"I cannot trust them again," the lady said, glancing at the handsome chestnuts with a shudder. "We had better go home in the train."

The boy was holding her hand, and pressing close to the folds of her dainty gown. Elsie came up to them, very pale, with a light in her eyes. Her glance rested on the little lad, and she stretched out her hand to him with an impulsive gesture. "Oh," she said, "it is Jamie Waring, and I have been trying to find him for weeks and weeks! I have no right to claim him, I know; but I have wanted him for such a long, long time. To see him safe and well, after such a weary search——"

She broke off abruptly. The brown man was standing in front of her with his eyes fixed on her face; he was gazing at her so earnestly, sincerely, and wistfully that for an instant she almost lost herself. Jamie's gaze was less sympathetic; he looked puzzled, and kept very close to his protectress.

"I found Jamie with some organ-grinders," said the lady, recovering her composure, and speaking in rather a cold voice. "The organ-woman was beating him, and I stopped my carriage to interfere. They were in a quiet road near Lee, and of course there was no policeman to be seen. I asked the child if he belonged to these people, and he cried, 'No, no!' and clung to me. I saw that he was not dirty and neglected; his clothes were rather poor, but there was nothing of the tramp about him. To make a long story short, I fell in love with you—didn't I, Jamie?—and so I took you home with me and waited for you to be claimed, but no one ever claimed you."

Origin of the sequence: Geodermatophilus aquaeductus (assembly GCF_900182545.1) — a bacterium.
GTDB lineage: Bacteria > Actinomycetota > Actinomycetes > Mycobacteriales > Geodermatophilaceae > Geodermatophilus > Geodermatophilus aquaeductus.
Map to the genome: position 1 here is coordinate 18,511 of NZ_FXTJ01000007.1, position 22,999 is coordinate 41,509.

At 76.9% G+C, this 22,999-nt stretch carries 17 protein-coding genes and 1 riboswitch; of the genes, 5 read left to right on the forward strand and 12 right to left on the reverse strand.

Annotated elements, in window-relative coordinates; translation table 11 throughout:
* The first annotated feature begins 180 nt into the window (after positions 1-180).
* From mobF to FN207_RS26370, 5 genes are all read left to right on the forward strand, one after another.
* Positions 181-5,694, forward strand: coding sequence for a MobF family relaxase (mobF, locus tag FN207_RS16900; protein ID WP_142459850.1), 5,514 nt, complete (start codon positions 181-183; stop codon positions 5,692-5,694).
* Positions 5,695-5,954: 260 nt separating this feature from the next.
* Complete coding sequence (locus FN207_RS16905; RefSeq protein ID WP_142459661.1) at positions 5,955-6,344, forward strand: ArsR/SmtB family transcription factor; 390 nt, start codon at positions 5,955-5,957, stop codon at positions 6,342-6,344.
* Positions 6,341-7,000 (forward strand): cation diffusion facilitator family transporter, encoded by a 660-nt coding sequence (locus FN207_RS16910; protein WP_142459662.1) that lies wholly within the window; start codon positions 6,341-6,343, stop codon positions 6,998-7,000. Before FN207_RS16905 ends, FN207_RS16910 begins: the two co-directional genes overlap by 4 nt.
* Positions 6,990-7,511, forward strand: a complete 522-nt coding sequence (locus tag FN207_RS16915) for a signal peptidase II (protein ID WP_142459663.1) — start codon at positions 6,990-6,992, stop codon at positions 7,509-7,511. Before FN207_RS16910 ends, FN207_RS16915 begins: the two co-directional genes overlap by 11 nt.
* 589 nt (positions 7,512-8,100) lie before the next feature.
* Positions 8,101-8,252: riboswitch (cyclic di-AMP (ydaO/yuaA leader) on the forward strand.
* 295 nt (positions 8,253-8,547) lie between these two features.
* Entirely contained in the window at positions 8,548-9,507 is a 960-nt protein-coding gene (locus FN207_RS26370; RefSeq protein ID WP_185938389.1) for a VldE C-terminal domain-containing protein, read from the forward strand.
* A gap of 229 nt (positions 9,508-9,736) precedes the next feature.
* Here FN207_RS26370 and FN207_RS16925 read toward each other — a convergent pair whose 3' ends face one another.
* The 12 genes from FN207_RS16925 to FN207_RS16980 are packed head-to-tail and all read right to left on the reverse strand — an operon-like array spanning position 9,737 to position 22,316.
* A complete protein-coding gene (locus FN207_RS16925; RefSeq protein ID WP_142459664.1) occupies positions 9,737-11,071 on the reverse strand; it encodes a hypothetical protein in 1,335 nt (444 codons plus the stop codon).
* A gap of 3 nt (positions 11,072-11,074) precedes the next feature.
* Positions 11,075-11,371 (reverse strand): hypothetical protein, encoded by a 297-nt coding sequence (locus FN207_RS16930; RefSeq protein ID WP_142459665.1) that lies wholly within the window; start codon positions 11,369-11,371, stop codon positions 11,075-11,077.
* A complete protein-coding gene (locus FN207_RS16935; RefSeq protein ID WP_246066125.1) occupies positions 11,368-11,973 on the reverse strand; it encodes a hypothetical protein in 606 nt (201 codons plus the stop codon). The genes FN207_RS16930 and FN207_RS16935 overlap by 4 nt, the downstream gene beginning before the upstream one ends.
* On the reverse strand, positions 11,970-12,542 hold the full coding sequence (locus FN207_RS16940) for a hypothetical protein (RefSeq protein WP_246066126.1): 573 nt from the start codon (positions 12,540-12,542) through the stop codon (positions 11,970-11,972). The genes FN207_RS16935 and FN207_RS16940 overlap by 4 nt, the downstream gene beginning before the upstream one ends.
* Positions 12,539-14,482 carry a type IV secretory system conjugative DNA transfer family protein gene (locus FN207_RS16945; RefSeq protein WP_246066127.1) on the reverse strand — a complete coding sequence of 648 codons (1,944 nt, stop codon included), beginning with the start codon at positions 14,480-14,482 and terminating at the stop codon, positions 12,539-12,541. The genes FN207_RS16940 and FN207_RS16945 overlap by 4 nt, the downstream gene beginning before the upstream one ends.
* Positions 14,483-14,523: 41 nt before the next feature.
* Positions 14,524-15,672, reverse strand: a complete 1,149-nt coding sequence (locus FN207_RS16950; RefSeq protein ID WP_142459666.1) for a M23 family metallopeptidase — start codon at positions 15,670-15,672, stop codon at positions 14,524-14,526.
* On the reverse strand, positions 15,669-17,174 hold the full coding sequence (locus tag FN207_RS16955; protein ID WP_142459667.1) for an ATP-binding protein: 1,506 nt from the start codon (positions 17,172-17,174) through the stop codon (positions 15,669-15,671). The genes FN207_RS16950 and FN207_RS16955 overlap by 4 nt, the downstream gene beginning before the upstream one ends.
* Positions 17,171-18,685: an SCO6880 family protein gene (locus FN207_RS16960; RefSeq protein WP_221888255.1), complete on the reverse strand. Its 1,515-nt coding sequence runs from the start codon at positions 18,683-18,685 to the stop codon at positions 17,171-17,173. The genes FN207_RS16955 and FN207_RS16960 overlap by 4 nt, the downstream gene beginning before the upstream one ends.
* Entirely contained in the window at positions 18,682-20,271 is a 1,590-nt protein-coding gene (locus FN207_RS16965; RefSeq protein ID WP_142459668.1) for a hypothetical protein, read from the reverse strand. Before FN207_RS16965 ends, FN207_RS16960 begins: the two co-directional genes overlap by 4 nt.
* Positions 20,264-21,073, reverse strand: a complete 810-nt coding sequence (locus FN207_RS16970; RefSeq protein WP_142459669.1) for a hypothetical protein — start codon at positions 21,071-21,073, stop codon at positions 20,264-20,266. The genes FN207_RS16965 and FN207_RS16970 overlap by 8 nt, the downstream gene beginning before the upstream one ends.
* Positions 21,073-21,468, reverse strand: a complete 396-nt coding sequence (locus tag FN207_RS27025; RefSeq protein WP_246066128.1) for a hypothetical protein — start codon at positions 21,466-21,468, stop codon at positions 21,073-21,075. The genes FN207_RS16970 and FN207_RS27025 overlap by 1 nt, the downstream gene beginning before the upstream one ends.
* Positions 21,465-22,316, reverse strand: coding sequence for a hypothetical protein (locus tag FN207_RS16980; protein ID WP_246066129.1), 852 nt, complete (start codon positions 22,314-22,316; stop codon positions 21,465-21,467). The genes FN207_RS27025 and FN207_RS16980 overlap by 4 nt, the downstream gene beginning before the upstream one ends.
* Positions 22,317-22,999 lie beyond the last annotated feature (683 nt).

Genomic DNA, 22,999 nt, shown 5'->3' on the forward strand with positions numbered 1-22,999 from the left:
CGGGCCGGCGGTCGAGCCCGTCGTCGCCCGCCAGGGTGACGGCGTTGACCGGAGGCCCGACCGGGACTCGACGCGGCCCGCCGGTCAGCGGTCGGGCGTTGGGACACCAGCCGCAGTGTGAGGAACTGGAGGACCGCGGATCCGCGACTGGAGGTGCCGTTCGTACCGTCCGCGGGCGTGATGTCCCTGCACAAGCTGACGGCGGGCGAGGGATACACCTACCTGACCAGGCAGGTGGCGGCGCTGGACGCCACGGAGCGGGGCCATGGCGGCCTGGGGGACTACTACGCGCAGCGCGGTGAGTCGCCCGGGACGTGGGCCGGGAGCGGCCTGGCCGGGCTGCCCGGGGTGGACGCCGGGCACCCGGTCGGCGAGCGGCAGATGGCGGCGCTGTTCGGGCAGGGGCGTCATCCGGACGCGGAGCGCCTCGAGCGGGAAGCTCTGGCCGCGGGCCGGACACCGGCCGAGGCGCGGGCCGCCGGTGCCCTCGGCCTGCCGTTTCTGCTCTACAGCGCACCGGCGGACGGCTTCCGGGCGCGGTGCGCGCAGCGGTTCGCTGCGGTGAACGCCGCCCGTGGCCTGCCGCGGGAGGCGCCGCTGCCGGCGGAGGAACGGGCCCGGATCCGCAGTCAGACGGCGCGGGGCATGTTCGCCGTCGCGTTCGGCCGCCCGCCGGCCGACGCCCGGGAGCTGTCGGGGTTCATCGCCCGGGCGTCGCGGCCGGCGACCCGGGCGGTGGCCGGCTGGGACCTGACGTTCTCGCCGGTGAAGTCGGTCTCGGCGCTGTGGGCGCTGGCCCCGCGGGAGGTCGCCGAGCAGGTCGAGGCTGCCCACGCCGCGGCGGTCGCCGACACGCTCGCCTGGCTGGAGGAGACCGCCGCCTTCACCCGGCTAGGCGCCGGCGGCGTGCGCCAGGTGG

Her fair face softened as she looked down at the child, and her voice grew tender when she spoke to him. He still stood clasping her hand and resting his head against her dress.

"He has no relations," Elsie said. "No one has any right to take him from you."

Mrs. Penn, flushed and half-sobbing, came up at this moment, and she, too, extended her arms to the boy. But at the sight of her he drew himself up to his full height and waved his hand with the majesty of a little king. "Go away!" he said. "Go away home!"

"Oh, Jamie!" she cried; "aren't you glad to see me again?"

"No!" he answered, with another wave of the dimpled hand. "I don't love you a bit! You let Maria beat me. I hate Maria. I won't come with you!"

For a moment no one spoke. The brown man was evidently much amused by the little scene, and looked at the boy with undisguised approval.